Difference between revisions of "Orthodoxy in Indonesia"

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This article seeks to be a clearinghouse of information and links regarding the history and state of '''[[Orthodox Christianity]] in Indonesia'''.
 
This article seeks to be a clearinghouse of information and links regarding the history and state of '''[[Orthodox Christianity]] in Indonesia'''.
  
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Indonesia is the largest country in the South East Asian region. The vast territory of the nation, combined with the diversity of culture and resources present in the islands, offer an interesting story regarding to the growth of Orthodoxy there. Orthodoxy in Indonesia have existed for centuries, but a consistent and permanent existence of Orthodoxy have only fairly recently developed.
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== History ==
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According to Fr. Daniel Byantoro, the founder of modern Indonesian Orthodoxy, the earliest records of Orthodoxy can be traced to the 7th century. At that time, the island of Sumatra was dominated by the Hindu-Buddhist Srivijaya Empire. There were accounts of a Nestorian Church (as of now, it was still debatable whether the church was an Oriental Orthodox or an Assyrian Church of the East) somewhere in northern Sumatra. They were served by priests originating from the Middle East. However, with the rise of Islam, the priests in Sumatra were recalled, and the people there were left alone. Over the next centuries, when the first European travellers arrived in North Sumatra, they were surprised to see a church very similar to Roman Catholicism, and decided to convert the people there into Roman Catholics. There are no known records of the remains of this church.
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Fast forwards to a few centuries later, Indonesia, at that time called the Dutch East Indies, is a predominantly Muslim colony of the Netherlands. The small subset of Christians consider themselves to be mostly Roman Catholic and Calvinists, a testament of their colonial overlord's influence there.
  
 
== Jurisdictions ==
 
== Jurisdictions ==
* [[Orthodox Metropolitanate of Hong Kong and Southeast Asia]] ([[Church of Constantinople]])
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* [[Orthodox Metropolis of Singapore]] ([[Church of Constantinople]])
 
* [[Diocese of Australia and New Zealand (ROCOR)|Diocese of Australia and New Zealand]] ([[Russian Orthodox Church Outside Russia]])
 
* [[Diocese of Australia and New Zealand (ROCOR)|Diocese of Australia and New Zealand]] ([[Russian Orthodox Church Outside Russia]])
  
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== External links ==
 
== External links ==
 
* [http://www.goina.org/ Gereja Orthodox Indonesia / Orthodox Church of Indonesia (ROCOR)]
 
* [http://www.goina.org/ Gereja Orthodox Indonesia / Orthodox Church of Indonesia (ROCOR)]
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* [http://www.friendsofindonesia.org Friends of Indonesia: news from the Indonesian Orthodox Church]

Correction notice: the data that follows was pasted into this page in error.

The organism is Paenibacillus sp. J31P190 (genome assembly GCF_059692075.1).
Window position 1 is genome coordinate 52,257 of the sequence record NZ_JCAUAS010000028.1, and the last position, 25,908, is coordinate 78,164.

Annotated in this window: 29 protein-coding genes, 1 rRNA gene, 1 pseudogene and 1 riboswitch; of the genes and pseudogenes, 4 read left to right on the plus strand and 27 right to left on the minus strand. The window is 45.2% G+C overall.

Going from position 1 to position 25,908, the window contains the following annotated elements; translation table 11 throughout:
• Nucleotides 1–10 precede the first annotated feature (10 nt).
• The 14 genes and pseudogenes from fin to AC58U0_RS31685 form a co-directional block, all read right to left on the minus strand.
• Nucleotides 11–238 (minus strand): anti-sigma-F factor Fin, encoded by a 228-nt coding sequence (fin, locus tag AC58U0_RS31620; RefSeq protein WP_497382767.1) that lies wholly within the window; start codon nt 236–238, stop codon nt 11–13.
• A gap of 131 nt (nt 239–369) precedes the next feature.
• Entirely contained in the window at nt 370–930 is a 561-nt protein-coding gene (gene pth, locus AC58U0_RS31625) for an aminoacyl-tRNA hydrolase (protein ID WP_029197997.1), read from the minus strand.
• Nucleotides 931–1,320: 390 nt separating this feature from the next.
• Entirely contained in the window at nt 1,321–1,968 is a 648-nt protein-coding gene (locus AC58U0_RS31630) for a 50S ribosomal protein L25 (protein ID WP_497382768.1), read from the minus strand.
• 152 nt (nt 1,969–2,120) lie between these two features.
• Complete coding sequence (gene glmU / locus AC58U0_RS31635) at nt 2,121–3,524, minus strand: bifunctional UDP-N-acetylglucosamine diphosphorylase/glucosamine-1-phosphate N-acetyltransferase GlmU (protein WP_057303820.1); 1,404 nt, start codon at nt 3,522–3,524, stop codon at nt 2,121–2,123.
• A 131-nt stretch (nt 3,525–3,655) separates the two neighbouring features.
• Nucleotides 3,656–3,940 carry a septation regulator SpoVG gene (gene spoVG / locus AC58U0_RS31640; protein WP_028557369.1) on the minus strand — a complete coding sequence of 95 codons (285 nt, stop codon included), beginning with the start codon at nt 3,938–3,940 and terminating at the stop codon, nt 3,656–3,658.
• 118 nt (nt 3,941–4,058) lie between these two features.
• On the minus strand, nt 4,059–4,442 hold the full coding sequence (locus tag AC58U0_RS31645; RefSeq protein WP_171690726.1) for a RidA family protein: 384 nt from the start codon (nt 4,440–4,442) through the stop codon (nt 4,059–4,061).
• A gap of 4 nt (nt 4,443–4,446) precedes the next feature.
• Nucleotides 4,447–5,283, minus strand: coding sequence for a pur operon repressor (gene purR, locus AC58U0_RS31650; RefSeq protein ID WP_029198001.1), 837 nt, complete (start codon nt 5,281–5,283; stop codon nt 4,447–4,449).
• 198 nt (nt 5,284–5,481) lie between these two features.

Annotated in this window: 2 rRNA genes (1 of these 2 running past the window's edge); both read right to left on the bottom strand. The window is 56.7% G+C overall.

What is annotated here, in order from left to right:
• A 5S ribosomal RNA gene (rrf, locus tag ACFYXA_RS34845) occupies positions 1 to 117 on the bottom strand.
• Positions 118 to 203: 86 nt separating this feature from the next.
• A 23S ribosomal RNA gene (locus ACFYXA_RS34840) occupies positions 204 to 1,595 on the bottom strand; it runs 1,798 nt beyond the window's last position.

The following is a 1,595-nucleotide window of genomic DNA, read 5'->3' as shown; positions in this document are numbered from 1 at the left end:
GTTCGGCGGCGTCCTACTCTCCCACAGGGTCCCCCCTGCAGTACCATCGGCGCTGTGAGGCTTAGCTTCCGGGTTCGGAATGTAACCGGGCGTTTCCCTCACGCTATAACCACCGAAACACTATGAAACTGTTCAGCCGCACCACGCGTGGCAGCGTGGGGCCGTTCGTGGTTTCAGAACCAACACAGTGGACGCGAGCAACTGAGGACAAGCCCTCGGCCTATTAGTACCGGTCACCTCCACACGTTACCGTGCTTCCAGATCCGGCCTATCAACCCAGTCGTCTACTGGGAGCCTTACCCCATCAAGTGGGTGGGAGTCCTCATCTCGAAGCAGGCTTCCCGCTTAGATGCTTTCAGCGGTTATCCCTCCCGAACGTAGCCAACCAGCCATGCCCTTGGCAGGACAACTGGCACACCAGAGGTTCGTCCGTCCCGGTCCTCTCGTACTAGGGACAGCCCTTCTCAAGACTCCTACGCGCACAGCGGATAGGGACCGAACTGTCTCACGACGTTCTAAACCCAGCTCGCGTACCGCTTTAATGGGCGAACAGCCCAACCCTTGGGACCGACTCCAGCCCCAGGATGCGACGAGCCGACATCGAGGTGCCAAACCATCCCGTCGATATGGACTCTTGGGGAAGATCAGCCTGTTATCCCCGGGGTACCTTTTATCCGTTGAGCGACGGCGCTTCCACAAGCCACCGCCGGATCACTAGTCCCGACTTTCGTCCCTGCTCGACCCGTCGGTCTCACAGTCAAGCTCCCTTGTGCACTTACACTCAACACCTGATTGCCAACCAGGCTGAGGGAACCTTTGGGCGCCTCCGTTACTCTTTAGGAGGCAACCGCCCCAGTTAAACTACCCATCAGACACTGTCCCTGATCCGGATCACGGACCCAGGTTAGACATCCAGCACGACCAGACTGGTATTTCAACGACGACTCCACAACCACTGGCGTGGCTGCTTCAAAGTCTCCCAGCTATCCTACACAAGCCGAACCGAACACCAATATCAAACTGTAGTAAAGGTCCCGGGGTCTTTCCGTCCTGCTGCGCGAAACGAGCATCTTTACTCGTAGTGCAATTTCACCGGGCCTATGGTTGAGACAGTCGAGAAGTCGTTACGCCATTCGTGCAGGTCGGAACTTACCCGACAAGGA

* [http://www.orthodoxresearchinstitute.org/articles/church_history/byantoro_indonesia.htm    Orthodox Research Institute - The Birth of the Orthodox Church in Indonesia]
 
* [http://www.orthodoxresearchinstitute.org/articles/church_history/byantoro_indonesia.htm    Orthodox Research Institute - The Birth of the Orthodox Church in Indonesia]
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* [http://www.orthodoxresearchinstitute.org/articles/church_history/byantoro_indonesia.htm    Birth of Orthodoxy in Indonesia]
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* [http://www.orthodoxindonesia.org Orthodox Indonesia - Synaxis]
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* [http://filorthodoxia.googlepages.com/home The Indonesian Orthodox Church]
  
 
[[Category:Church History]]
 
[[Category:Church History]]
 
[[Category:Jurisdictions]]
 
[[Category:Jurisdictions]]
 
[[Category:Orthodoxy by country|Indonesia]]
 
[[Category:Orthodoxy by country|Indonesia]]

Latest revision as of 13:04, August 21, 2017

This article seeks to be a clearinghouse of information and links regarding the history and state of Orthodox Christianity in Indonesia.

Indonesia is the largest country in the South East Asian region. The vast territory of the nation, combined with the diversity of culture and resources present in the islands, offer an interesting story regarding to the growth of Orthodoxy there. Orthodoxy in Indonesia have existed for centuries, but a consistent and permanent existence of Orthodoxy have only fairly recently developed.

History

According to Fr. Daniel Byantoro, the founder of modern Indonesian Orthodoxy, the earliest records of Orthodoxy can be traced to the 7th century. At that time, the island of Sumatra was dominated by the Hindu-Buddhist Srivijaya Empire. There were accounts of a Nestorian Church (as of now, it was still debatable whether the church was an Oriental Orthodox or an Assyrian Church of the East) somewhere in northern Sumatra. They were served by priests originating from the Middle East. However, with the rise of Islam, the priests in Sumatra were recalled, and the people there were left alone. Over the next centuries, when the first European travellers arrived in North Sumatra, they were surprised to see a church very similar to Roman Catholicism, and decided to convert the people there into Roman Catholics. There are no known records of the remains of this church.

Fast forwards to a few centuries later, Indonesia, at that time called the Dutch East Indies, is a predominantly Muslim colony of the Netherlands. The small subset of Christians consider themselves to be mostly Roman Catholic and Calvinists, a testament of their colonial overlord's influence there.

Jurisdictions


External links